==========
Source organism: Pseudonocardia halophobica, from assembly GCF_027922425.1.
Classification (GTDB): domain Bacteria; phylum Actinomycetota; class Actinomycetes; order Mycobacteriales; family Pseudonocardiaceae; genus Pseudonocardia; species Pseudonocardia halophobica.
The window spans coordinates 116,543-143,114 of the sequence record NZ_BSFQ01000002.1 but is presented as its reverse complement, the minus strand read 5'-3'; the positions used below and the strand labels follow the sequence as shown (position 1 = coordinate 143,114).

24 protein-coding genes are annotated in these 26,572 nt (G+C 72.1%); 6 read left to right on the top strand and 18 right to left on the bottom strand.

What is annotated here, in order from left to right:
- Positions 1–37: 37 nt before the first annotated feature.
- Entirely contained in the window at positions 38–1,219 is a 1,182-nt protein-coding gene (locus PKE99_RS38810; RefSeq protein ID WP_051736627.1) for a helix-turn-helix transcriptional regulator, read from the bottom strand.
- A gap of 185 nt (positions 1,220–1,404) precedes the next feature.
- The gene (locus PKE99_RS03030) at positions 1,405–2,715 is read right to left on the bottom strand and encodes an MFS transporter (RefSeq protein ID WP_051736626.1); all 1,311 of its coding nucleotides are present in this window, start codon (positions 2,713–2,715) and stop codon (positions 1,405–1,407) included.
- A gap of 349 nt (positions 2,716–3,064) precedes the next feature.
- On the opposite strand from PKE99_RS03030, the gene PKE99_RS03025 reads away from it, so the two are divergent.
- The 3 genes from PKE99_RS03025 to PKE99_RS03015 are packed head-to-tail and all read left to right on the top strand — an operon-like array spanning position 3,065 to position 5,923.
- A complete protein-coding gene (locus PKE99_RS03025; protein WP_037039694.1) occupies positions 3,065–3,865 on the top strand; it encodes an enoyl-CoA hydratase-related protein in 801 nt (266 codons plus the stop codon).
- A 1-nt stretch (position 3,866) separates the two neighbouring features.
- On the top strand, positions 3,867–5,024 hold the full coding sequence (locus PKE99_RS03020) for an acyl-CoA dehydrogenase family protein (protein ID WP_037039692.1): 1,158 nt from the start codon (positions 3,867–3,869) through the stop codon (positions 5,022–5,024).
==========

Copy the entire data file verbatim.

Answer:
Source organism: Pseudonocardia halophobica, from assembly GCF_027922425.1.
Classification (GTDB): domain Bacteria; phylum Actinomycetota; class Actinomycetes; order Mycobacteriales; family Pseudonocardiaceae; genus Pseudonocardia; species Pseudonocardia halophobica.
The window spans coordinates 116,543-143,114 of the sequence record NZ_BSFQ01000002.1 but is presented as its reverse complement, the minus strand read 5'-3'; the positions used below and the strand labels follow the sequence as shown (position 1 = coordinate 143,114).

24 protein-coding genes are annotated in these 26,572 nt (G+C 72.1%); 6 read left to right on the top strand and 18 right to left on the bottom strand.

What is annotated here, in order from left to right:
- Positions 1–37: 37 nt before the first annotated feature.
- Entirely contained in the window at positions 38–1,219 is a 1,182-nt protein-coding gene (locus PKE99_RS38810; RefSeq protein ID WP_051736627.1) for a helix-turn-helix transcriptional regulator, read from the bottom strand.
- A gap of 185 nt (positions 1,220–1,404) precedes the next feature.
- The gene (locus PKE99_RS03030) at positions 1,405–2,715 is read right to left on the bottom strand and encodes an MFS transporter (RefSeq protein ID WP_051736626.1); all 1,311 of its coding nucleotides are present in this window, start codon (positions 2,713–2,715) and stop codon (positions 1,405–1,407) included.
- A gap of 349 nt (positions 2,716–3,064) precedes the next feature.
- On the opposite strand from PKE99_RS03030, the gene PKE99_RS03025 reads away from it, so the two are divergent.
- The 3 genes from PKE99_RS03025 to PKE99_RS03015 are packed head-to-tail and all read left to right on the top strand — an operon-like array spanning position 3,065 to position 5,923.
- A complete protein-coding gene (locus PKE99_RS03025; protein WP_037039694.1) occupies positions 3,065–3,865 on the top strand; it encodes an enoyl-CoA hydratase-related protein in 801 nt (266 codons plus the stop codon).
- A 1-nt stretch (position 3,866) separates the two neighbouring features.
- On the top strand, positions 3,867–5,024 hold the full coding sequence (locus PKE99_RS03020) for an acyl-CoA dehydrogenase family protein (protein ID WP_037039692.1): 1,158 nt from the start codon (positions 3,867–3,869) through the stop codon (positions 5,022–5,024).